Our Tukul: a home for health discussion in South Sudan
Our Tukul is a radio programme addressing reproductive, maternal, neonatal and child health in South Sudan.
A 15-year-old girl in South Sudan has a greater chance of dying in childbirth than of finishing school.
Our Tukul packages interviews, opinion and expert advice from around the country into an entertaining and interactive radio magazine programme.
A tukul in South Sudan is a traditional circular mud dwelling with a thatched roof – the kind of home that is recognisable across the country.
Partnerships for change
Our Tukul is produced by BBC Media Action’s South Sudan team in English and Simple/Juba Arabic.
Partner radio stations from the Catholic Radio Network are trained to conduct field interviews and to include these back into the programme. The programme is being broadcast nationally in all 10 states in South Sudan.
At Independence on 9 July, 2011, South Sudan was one of the world’s poorest countries where 80% of the population live under $1 a day.
According to the United Nations Population Fund, "a 15-year-old girl in South Sudan has a greater chance of dying in childbirth than of finishing school." Maternal mortality is the highest in the world: 2,054 maternal deaths for every 100,000 live births.
In South Sudan, both men and women lack basic knowledge of the benefits of health facilities and there are widespread misconceptions about the value of practices such as breastfeeding babies immediately after birth, attending antenatal care check-ups and using modern contraception.
Like many places in East Africa, radio is the most effective means of reaching people in South Sudan. In a 2007 study by Swiss NGO Fondation Hirondelle, 60% of those surveyed named it as their way of getting news about current events.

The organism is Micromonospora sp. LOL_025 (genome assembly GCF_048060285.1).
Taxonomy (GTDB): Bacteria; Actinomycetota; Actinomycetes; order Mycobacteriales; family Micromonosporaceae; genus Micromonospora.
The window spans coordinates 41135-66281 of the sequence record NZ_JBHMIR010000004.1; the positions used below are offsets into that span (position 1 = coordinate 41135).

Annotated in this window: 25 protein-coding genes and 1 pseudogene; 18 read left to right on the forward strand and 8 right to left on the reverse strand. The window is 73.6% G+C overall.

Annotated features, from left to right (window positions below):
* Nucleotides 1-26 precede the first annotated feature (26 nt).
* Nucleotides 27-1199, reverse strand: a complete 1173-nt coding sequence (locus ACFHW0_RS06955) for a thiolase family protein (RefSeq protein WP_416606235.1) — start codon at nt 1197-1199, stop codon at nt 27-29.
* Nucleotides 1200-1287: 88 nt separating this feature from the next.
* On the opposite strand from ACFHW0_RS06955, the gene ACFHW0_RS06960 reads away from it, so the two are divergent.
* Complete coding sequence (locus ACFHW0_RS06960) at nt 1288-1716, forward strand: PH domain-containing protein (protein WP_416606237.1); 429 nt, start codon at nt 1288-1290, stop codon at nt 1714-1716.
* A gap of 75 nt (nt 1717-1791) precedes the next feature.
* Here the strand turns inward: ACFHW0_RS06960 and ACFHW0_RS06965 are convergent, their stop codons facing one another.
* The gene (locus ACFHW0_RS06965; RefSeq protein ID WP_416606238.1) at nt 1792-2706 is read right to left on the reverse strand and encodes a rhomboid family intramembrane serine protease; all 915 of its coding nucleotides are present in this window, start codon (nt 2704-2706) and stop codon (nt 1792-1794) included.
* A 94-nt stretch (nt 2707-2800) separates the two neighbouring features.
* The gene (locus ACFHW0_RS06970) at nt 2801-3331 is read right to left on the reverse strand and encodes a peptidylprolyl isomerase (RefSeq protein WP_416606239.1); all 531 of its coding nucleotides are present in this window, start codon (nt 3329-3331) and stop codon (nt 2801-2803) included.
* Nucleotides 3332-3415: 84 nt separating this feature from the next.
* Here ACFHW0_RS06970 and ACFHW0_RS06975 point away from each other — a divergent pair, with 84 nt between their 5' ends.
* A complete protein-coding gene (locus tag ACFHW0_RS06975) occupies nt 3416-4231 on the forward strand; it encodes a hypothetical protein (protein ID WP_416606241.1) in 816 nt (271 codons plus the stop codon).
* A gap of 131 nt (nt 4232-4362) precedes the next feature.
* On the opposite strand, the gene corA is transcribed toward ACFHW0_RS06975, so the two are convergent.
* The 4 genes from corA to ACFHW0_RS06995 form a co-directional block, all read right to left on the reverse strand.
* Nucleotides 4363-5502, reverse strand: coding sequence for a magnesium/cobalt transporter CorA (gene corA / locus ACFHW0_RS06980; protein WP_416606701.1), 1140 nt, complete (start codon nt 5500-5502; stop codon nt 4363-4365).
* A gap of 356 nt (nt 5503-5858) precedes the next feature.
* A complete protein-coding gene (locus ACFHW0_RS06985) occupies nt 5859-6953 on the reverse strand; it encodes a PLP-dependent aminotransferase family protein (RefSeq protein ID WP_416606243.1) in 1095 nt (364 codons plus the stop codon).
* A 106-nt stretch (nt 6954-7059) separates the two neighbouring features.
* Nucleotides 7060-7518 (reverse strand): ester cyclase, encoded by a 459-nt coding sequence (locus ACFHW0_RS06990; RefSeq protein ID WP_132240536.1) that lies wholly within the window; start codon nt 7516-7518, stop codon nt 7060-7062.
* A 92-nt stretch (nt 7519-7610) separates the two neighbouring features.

Despite fuel shortages, radio remains the only mass medium capable of communicating with a population scattered across a large area.
However, the lack of a single national language presents challenges to using media to reach people. Over 60 different languages are spoken around the country. English is used officially but it is mainly the language of the educated and urban areas.
A simplified version of pidgin Arabic is the most widely understood. This is sometimes referred to as Simple Arabic and is different from Juba Arabic, spoken and understood primarily in the southern states. On the northern fringes of South Sudan, meanwhile, people speak a more classical version of Arabic.
Our Tukul recognises this range in languages by being produced in English and a mix of Simple and Juba Arabic, while partner stations are supported to create spin-off discussion programmes in local languages.
|Project name||Global Grant: Health|
|Funder||The UK Government's Department for International Development Global Grant Fund|
|Broadcast partners||16 partner station inc Catholic Radio Network- CRN, Internews, Radio Jonglei|
|Partners||Supported by the Ministry of Health, South Sudan|